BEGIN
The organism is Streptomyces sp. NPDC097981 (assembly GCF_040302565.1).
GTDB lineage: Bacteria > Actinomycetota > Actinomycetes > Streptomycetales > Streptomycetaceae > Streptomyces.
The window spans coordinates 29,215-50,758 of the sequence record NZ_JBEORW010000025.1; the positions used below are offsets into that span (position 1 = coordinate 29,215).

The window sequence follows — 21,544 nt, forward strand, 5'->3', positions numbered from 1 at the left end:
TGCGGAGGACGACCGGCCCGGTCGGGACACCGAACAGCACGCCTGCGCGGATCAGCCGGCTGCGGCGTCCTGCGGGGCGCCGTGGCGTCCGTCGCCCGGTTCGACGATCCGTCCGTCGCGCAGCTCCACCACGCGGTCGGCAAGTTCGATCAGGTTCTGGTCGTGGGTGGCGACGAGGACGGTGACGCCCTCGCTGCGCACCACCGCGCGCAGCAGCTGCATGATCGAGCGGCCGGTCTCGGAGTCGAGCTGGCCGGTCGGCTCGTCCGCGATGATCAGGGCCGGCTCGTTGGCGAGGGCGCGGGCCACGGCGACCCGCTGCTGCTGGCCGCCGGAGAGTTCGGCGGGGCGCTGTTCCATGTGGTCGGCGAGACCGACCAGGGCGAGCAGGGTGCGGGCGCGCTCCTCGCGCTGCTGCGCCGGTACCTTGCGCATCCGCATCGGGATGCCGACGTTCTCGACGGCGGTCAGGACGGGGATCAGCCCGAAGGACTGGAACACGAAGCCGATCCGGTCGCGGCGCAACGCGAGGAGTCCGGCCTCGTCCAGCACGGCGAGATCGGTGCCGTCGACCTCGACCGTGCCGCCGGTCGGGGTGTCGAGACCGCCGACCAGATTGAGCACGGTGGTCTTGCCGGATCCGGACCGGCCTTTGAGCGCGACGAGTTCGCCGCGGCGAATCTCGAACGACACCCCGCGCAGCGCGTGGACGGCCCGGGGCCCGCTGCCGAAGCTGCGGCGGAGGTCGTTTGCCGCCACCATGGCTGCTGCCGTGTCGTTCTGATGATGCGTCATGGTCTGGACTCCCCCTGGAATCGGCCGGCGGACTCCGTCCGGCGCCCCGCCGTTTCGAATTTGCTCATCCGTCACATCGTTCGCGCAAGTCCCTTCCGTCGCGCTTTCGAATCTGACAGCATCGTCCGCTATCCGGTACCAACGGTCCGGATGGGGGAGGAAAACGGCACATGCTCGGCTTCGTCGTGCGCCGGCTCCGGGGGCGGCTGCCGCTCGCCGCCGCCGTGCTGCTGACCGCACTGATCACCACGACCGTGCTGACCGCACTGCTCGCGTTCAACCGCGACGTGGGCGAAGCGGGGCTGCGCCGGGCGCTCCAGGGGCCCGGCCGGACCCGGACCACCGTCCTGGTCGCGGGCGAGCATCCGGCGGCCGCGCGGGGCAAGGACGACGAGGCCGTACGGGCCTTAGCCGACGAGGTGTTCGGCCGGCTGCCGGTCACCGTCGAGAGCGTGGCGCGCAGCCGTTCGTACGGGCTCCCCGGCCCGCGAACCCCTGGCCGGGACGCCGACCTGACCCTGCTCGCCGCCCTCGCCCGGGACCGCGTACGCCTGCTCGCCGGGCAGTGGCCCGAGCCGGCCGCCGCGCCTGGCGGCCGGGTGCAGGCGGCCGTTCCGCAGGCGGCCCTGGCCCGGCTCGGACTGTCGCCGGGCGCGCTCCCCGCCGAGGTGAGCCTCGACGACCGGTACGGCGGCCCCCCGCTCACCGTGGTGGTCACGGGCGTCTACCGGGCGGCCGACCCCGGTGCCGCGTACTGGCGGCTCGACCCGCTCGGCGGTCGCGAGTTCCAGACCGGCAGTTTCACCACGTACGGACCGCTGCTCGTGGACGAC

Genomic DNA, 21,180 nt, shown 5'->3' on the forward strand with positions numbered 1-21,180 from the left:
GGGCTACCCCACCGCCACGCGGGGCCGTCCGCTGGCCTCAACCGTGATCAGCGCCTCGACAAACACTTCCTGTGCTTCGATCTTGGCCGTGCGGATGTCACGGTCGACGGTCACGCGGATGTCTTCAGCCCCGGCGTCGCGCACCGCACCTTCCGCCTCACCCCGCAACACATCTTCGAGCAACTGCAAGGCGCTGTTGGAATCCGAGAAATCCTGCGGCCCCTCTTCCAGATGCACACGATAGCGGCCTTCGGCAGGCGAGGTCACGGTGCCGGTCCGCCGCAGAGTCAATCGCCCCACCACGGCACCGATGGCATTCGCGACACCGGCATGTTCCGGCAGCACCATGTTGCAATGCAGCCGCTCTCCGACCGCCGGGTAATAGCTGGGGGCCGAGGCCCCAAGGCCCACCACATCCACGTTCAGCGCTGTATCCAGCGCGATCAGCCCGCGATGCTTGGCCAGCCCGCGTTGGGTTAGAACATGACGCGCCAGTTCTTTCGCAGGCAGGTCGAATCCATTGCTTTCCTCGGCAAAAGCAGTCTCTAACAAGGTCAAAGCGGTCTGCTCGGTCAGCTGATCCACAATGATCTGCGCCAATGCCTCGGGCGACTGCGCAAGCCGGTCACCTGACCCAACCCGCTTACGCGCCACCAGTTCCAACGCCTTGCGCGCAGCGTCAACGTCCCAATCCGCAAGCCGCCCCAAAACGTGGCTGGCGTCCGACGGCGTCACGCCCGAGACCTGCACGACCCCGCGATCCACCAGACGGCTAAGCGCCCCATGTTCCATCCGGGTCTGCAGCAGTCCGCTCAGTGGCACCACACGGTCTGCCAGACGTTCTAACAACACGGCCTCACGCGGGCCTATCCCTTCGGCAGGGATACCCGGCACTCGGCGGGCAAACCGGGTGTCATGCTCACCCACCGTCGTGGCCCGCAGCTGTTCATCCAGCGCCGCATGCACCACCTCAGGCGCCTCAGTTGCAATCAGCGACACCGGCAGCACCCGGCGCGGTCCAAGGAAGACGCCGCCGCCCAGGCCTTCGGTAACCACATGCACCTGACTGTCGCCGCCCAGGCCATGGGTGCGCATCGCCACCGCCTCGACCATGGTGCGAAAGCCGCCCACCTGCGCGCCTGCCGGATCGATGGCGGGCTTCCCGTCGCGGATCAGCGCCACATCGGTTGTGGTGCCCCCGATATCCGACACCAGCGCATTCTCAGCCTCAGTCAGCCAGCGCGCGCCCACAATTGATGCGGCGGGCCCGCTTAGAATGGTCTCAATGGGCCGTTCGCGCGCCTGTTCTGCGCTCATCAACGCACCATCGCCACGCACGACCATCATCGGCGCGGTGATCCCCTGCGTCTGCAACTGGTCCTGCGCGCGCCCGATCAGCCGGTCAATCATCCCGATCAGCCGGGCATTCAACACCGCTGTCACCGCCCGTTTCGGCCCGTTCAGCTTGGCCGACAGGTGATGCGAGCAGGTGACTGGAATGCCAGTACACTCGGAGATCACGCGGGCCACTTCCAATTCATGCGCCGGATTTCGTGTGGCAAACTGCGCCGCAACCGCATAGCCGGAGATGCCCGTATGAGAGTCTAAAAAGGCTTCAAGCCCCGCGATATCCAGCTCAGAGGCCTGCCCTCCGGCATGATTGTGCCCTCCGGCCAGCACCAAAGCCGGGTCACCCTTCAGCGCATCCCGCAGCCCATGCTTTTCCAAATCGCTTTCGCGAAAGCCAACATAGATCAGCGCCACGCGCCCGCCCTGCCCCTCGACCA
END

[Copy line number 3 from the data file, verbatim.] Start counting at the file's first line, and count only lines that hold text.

The window spans coordinates 29,215-50,758 of the sequence record NZ_JBEORW010000025.1; the positions used below are offsets into that span (position 1 = coordinate 29,215).